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Western Cicada Killer (Sphecius grandis)

Detailing the identifying qualities of the Western Cicada Killer, including physical features and territorial reach.

 Updated: 6/12/2017; Authored By Staff Writer; Content ¬©

  Western Cicada Killer  
Picture of Western-Cicada-Killer
Picture of Western-Cicada-Killer

The robust body and large size of a Western Cicada Killer can alarm anyone recognizing it as a wasp, but its focus is on the mid-air raids that will feed its young.

Western Cicada Killers are one of four type of Cicada Killers. These large wasps are efficient hunters of the loud, plentiful, and nutritious cicadas that buzz through summertime. They attack flying cicadas, a noisy battle that can sometimes be heard by the humans below. Once captured, the cicadas are placed near a fertilized egg where it will serve as food for the emerging larva. Females dig their nests in the ground, creating a labyrinth of tunnels, each one ending with an egg and its meal. The earth mounds at the entrance and may be mistaken for a mole or chipmunk hole. Look for these nests near areas laden with cicadas.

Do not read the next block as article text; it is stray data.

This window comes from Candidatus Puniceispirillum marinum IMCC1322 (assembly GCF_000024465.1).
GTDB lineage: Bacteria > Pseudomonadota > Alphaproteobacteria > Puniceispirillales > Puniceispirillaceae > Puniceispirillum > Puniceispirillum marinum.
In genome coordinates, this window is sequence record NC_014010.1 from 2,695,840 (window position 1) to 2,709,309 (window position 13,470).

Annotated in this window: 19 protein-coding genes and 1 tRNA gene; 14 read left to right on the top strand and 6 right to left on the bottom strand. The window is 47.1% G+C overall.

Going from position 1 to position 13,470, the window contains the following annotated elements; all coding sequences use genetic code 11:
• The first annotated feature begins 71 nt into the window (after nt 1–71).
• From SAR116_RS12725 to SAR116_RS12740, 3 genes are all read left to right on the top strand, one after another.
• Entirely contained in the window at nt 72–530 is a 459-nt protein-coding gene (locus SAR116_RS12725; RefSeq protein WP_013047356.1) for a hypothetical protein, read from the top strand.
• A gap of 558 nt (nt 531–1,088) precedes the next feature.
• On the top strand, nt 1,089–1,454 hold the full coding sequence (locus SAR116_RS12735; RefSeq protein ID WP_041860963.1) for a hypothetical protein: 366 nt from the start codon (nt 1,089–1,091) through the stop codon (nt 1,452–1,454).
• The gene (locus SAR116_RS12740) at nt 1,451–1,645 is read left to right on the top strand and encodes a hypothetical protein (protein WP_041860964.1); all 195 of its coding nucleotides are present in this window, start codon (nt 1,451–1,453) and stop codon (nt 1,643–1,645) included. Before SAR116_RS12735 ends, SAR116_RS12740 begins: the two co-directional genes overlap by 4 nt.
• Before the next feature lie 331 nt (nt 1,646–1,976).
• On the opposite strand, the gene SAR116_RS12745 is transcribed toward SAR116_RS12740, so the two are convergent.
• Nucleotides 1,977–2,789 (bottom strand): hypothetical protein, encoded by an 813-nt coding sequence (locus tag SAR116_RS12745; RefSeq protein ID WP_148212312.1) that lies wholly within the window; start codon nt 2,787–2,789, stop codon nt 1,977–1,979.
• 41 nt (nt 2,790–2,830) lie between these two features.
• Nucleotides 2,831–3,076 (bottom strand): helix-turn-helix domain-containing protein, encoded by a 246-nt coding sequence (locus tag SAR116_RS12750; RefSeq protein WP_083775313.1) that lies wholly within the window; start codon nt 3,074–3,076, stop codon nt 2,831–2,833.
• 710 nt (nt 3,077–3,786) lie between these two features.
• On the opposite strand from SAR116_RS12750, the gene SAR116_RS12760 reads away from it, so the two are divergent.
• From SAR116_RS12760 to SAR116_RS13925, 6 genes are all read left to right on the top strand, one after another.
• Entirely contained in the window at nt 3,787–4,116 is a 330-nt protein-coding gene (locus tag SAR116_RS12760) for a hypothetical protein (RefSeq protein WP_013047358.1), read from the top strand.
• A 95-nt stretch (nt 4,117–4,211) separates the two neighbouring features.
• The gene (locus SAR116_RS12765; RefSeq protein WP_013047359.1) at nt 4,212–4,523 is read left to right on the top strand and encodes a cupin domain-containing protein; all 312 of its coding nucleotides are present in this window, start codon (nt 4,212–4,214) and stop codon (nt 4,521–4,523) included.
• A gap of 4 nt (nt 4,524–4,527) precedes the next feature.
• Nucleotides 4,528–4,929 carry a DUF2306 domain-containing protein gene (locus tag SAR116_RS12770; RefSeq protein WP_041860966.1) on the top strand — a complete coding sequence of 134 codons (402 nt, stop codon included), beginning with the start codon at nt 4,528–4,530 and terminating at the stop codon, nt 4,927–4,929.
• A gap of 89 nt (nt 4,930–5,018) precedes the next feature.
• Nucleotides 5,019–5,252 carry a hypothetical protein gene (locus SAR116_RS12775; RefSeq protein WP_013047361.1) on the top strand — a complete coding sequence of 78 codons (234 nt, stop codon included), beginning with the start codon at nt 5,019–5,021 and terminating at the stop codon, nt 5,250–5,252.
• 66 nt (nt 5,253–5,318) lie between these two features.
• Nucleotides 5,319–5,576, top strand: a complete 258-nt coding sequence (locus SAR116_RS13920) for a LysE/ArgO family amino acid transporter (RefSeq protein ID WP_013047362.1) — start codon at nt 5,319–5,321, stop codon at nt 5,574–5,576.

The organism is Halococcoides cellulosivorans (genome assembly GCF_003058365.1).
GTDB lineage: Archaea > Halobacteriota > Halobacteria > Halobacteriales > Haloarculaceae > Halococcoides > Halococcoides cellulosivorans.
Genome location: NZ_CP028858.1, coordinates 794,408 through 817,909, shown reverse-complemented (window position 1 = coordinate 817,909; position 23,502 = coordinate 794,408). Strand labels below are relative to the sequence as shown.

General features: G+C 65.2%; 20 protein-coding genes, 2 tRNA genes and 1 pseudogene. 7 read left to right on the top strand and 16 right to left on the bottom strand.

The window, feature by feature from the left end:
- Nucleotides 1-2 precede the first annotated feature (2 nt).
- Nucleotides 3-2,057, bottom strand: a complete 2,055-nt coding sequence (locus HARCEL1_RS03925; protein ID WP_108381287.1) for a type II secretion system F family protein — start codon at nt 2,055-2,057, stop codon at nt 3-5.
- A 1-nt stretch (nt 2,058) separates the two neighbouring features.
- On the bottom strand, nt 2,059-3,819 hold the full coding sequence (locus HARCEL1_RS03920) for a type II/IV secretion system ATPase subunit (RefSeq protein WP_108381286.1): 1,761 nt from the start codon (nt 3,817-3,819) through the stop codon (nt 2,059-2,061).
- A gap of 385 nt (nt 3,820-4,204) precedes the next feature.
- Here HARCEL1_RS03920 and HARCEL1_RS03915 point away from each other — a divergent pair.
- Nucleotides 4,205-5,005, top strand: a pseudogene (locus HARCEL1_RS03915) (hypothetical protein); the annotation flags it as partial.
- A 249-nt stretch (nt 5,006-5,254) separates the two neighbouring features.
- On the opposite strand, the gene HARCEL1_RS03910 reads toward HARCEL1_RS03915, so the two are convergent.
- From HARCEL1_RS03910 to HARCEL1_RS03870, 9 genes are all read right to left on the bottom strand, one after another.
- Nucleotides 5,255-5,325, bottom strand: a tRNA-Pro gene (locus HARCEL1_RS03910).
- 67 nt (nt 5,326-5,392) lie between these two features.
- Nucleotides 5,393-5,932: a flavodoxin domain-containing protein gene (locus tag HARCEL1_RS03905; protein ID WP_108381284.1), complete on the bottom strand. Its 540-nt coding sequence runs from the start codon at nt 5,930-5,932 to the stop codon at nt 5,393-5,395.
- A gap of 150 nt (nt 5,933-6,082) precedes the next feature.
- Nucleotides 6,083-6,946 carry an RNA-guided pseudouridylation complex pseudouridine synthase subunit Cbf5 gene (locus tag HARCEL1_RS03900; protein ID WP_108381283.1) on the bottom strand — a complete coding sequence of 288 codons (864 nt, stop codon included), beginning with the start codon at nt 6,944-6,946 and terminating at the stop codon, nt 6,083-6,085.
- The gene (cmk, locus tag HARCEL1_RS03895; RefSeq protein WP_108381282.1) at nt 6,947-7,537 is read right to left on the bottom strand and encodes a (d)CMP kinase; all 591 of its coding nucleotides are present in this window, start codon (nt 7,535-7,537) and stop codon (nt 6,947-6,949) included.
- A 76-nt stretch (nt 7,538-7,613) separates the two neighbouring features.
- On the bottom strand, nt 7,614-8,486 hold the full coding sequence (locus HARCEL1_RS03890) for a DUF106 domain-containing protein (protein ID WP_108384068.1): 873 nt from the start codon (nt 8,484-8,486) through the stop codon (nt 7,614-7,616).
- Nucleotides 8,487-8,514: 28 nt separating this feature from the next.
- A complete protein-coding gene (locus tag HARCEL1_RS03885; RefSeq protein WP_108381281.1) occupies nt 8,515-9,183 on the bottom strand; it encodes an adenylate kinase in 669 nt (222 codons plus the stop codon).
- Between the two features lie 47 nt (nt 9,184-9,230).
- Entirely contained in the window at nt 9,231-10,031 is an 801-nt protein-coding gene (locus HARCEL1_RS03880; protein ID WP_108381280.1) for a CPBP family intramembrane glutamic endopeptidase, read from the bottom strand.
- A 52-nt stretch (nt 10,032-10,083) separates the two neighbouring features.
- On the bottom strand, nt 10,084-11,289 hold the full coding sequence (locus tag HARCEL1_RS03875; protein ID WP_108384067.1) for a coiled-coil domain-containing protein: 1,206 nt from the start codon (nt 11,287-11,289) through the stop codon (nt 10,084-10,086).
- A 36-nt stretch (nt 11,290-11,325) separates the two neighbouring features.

Western Cicada Killers are native to the western U.S. states and Mexico. Though adult females kill cicadas for their offspring, male and female adults drink nectar.

Western Cicada Killer Information

Category: Bee, Ant, Wasp and Similar
Common Name: Western Cicada Killer
Scientific Name: Sphecius grandis

Taxonomy Hierarchy

 Arrow graphic Kingdom: Animalia
  Arrow graphic Phylum: Arthropoda
   Arrow graphic Class: Insecta
    Arrow graphic Order: Hymenoptera
     Arrow graphic Family: Sphecidae
      Arrow graphic Genus: Sphecius
       Arrow graphic Species: grandis

Size, Identifying Tags and Territorial Reach

Size (Adult, Length): Size (Adult, Length): 30 mm to 50 mm (1.17 inches to 1.95 inches)
Identifying Colors: orange, yellow, brown
Additional Descriptors: buzzing, flying, ground, large, dots, bands

North American Territorial Reach (Though Not Limited To): Arizona; California; Colorado; Nebraska; Nevada; New Mexico; Oklahoma; Oregon; Texas; Utah; Washington; Wyoming; Mexico

A Note About Territorial Reach: Keep in mind that an insect's reach is not limited by lines drawn on a map and therefore species may appear in areas, regions and/or states beyond those listed above. Insects are driven by environmental factors, food supplies and mating patterns and do not nescessarily work within hard-and-fast territorial lines like we humans do.

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